The Guardian (1990 USA): Betcha never heard of this William Friedkin film. Produced at a time when his career had just about hit bottom - the man was making a series of deeply unoriginal TV movies-of-the-week ripping off The A-Team, for gosh sakes - The Guardian is a thriller about a baby-sitter with a difference: she’s a Wiccan priestess! Not only that, Camilla (Jenny Seagrove) has access to a super-secret Druid tree where she stashes the infants she kidnaps, presumably saving them up for a rainy day or perhaps an occasional sacrifice if no goats are handy. Camilla’s latest victims are new-to-LA power couple Phil and Kate (Dwier Brown and Carey Lowell), who entrust their child to the care of the witchy woman despite her preternatural beauty and penchant for tree fornication. In sum, The Guardian is not one of Friedkin’s career highlights, but is loopy enough to earn a recommendation.
3:00 AM Sundance
Flame and Citron (2008 DEN-GER): Despite a title that undersells the film (and frankly makes it sound like a romantic comedy), this is a truly outstanding World War II drama about the Danish Resistance. Mads Mikkelsen is code name Citron, an assassin spending the late days of the occupation knocking off Nazi collaborators with his hit squad partner Flame (Thure Lindhardt) and suffering the karmic consequences of his murderous, if possibly righteous, actions. Meanwhile, the hellhounds of the S.S. are on their trail and getting closer every day - especially after the pair knock of a German officer. Tense, believable, and based on a true story, this is genuinely thrilling stuff that will appeal to anyone who enjoyed Jean-Pierre Melville’s Army of Shadows.
7:00 AM Fox Movie Channel
Twelve Hours to Kill (1960 USA): Here in the TiVoPlex, we can never get too much Edward L. Cahn. Here’s a brief (but probably incomplete) list of the Cahn films I’ve recommended over the years: Main Street After Dark, Destination Murder, Creature With the Atom Brain, Girls In Prison, Shake Rattle & Rock!, Zombies of Mora Tau, Invasion of the Saucer Men, Jet Attack, It! The Terror From Beyond Space, Invisible Invaders, and now...Twelve Hours to Kill! In this Cahn epic, a young Greek immigrant (Nico Minardos) witnesses a killing, after which he’s sent by the police to a secure pre-trial location. But there’s a bent copper on the force willing to reveal the hideout to the guilty party! Ever so slightly above average (at least as far as Cahn films go), Twelve Hours to Kill features a fairly interesting cast, including Barbara Eden, Gavin MacLeod, and Ted Knight (and no, it wasn’t a pilot for a TV sitcom).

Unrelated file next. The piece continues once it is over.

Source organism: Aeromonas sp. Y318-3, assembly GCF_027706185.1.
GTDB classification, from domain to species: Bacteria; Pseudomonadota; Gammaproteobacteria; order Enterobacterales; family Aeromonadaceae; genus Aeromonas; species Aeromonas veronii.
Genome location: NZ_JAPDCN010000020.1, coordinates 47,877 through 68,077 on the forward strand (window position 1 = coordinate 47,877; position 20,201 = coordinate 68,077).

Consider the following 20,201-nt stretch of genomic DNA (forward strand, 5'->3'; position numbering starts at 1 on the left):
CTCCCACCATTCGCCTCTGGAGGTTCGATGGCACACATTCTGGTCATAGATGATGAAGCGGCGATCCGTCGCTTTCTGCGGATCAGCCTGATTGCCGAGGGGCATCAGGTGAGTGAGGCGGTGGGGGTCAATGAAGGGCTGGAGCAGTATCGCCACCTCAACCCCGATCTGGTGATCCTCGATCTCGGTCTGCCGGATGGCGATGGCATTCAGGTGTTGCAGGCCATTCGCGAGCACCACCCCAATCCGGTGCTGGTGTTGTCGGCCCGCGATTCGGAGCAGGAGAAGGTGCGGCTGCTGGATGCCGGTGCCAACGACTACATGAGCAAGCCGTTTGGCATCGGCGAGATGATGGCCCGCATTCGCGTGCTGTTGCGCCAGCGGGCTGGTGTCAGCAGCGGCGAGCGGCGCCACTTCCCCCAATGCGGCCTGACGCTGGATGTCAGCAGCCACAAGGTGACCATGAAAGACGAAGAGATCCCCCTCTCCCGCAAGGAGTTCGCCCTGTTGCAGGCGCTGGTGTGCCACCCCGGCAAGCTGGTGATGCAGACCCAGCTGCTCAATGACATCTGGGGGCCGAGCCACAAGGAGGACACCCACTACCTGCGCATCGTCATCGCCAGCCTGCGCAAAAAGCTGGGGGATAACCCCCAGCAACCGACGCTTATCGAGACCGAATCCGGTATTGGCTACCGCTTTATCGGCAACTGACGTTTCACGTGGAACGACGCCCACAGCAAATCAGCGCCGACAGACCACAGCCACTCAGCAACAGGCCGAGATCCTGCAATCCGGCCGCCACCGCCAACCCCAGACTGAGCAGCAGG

9:00 AM Turner Classic Movies
Dick Tracy (1937 USA): The serial concludes with its final three chapters, in which our hero escapes a Fire Trap and is re-united with his estranged brother.
7:00 PM Cinemax
The Debt (2010 USA): Fans of ‘60s Cold War thrillers will be pleased with this recent feature about Mossad agents and the trouble they got into back in the day. The film tells a story of Nazi hunting in Germany circa 1965, then flashes forward to The Present Day, where retired Israeli spy Rachel Singer (goy Helen Mirren) discovers that the mission she undertook with fellow Israeli spooks Stefan (goy Tom Wilkinson) and David (goy Ciaran Hinds) may not have gone quite as swimmingly as first imagined. It’s an old-fashioned spy flick from Shakespeare In Love main man John Madden, though more stolid Ipcress File than flashy Goldfinger.
1:30 AM Showtime Extreme
Rest Stop (2006 USA): We’re back in Frozen territory, people. Until 2005, not a single film entitled Rest Stop had ever been produced in the entire hundred years-plus history of cinema. Since 2005, we’ve had five of the damn things. So which one is this? Looks like it’s Rest Stop #2, a straight-to-video nail-biter about a young couple who encounter a serial killer and live (so to speak) to regret it. This is one of those movies that reminds you that you should never drive through Texas in the summer, but if you do, pee in a bottle and keep it in the car until you get to Houston.
12:30 PM Showtime 2
Smoke Signals (1998 USA-CAN): A wry comedy-drama of contemporary Indian life based on a book by Sherman Alexie, Smoke Signals features Evan Adams as Thomas Builds-the-Fire, a homely, bespectacled type who inveigles himself into a road trip with perfunctory pal Victor Joseph (Adam Beach). Victor’s on his way to Phoenix to pick up the ashes of his estranged father, and grudgingly accepts his traveling companion in exchange for a free bus ticket. What follows is the most entertaining big screen bus journey since Midnight Cowboy, and the film benefits further from fine supporting turns by Gary Farmer and Tantoo Cardinal.